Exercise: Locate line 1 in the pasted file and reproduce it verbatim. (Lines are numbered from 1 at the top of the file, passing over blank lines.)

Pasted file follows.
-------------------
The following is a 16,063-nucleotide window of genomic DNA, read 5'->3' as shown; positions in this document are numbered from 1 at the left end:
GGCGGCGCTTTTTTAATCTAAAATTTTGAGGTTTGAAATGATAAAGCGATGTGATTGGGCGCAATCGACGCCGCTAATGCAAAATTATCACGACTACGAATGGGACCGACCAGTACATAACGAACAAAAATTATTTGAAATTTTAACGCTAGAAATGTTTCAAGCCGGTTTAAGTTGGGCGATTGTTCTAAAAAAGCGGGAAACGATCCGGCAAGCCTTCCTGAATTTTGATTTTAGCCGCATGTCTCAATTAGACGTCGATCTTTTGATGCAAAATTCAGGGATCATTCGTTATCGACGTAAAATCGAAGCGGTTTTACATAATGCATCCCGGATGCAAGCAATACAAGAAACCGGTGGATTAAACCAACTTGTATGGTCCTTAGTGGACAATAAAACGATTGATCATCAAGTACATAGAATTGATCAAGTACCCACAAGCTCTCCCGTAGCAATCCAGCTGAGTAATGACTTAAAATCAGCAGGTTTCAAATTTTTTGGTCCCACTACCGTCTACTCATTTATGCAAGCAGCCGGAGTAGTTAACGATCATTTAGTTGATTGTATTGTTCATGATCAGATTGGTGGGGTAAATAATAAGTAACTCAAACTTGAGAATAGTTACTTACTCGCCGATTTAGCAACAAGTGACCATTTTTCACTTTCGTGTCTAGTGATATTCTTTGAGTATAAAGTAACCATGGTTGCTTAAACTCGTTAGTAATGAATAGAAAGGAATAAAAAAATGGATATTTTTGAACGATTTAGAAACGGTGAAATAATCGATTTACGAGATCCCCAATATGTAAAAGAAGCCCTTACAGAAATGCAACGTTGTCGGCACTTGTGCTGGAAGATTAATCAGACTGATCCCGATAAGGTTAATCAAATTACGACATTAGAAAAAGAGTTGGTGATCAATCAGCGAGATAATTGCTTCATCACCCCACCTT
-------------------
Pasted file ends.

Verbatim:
The following is a 16,063-nucleotide window of genomic DNA, read 5'->3' as shown; positions in this document are numbered from 1 at the left end: